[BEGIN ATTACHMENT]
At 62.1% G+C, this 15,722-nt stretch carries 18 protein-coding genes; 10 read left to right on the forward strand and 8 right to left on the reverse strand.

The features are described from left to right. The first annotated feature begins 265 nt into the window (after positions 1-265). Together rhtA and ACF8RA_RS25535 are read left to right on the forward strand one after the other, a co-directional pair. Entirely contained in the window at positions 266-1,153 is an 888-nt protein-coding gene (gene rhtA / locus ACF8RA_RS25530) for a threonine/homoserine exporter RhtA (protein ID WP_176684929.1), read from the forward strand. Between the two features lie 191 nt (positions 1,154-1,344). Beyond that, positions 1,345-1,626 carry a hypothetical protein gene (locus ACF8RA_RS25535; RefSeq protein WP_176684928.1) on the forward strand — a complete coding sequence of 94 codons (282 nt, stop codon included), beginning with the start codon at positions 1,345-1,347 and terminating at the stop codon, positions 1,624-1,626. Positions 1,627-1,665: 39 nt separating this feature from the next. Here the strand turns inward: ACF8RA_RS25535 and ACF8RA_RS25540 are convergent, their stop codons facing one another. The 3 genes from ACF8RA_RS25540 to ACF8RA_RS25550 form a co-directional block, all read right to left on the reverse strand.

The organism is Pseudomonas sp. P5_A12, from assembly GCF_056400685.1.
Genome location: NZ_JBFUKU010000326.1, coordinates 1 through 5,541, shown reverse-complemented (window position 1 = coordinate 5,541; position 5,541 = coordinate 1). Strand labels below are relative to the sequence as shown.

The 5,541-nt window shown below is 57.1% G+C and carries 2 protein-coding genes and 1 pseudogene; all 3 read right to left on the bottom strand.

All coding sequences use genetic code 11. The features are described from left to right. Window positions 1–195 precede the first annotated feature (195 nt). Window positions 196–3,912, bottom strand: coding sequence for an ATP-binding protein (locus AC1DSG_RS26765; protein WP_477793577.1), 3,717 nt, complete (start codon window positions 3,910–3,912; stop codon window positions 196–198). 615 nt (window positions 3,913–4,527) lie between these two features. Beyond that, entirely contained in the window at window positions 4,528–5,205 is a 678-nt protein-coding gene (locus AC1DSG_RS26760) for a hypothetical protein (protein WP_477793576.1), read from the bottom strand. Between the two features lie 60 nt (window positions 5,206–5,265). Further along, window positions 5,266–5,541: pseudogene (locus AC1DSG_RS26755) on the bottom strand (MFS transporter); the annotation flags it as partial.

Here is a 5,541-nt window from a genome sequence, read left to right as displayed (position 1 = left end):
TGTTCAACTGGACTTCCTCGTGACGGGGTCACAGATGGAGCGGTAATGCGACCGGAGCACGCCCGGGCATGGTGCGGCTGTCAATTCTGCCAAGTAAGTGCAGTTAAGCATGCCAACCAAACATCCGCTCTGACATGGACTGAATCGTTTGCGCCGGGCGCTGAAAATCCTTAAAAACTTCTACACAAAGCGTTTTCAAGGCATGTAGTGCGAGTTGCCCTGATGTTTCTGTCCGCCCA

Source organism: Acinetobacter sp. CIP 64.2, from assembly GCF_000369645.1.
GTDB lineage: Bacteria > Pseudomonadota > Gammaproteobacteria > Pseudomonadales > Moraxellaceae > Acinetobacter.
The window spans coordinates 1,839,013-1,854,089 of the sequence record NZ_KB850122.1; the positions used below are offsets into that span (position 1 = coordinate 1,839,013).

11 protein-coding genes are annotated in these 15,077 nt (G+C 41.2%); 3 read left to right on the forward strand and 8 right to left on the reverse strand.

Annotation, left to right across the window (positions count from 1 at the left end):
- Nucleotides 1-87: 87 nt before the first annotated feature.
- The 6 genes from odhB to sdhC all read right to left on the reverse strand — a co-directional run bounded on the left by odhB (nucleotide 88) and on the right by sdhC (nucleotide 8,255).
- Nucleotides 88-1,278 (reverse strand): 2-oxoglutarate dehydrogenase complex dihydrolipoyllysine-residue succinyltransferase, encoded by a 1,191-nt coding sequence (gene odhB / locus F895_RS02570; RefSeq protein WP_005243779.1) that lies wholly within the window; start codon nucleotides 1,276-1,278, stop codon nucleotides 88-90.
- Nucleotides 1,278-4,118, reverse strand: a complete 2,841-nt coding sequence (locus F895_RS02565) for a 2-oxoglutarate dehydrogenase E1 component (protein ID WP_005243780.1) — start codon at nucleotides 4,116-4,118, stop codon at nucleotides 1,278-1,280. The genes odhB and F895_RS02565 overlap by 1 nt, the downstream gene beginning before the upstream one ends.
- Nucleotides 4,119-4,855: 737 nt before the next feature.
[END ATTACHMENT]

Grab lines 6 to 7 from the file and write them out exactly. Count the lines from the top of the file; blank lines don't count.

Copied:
All coding sequences use genetic code 11. The features are described from left to right. Window positions 1–195 precede the first annotated feature (195 nt). Window positions 196–3,912, bottom strand: coding sequence for an ATP-binding protein (locus AC1DSG_RS26765; protein WP_477793577.1), 3,717 nt, complete (start codon window positions 3,910–3,912; stop codon window positions 196–198). 615 nt (window positions 3,913–4,527) lie between these two features. Beyond that, entirely contained in the window at window positions 4,528–5,205 is a 678-nt protein-coding gene (locus AC1DSG_RS26760) for a hypothetical protein (protein WP_477793576.1), read from the bottom strand. Between the two features lie 60 nt (window positions 5,206–5,265). Further along, window positions 5,266–5,541: pseudogene (locus AC1DSG_RS26755) on the bottom strand (MFS transporter); the annotation flags it as partial.

Here is a 5,541-nt window from a genome sequence, read left to right as displayed (position 1 = left end):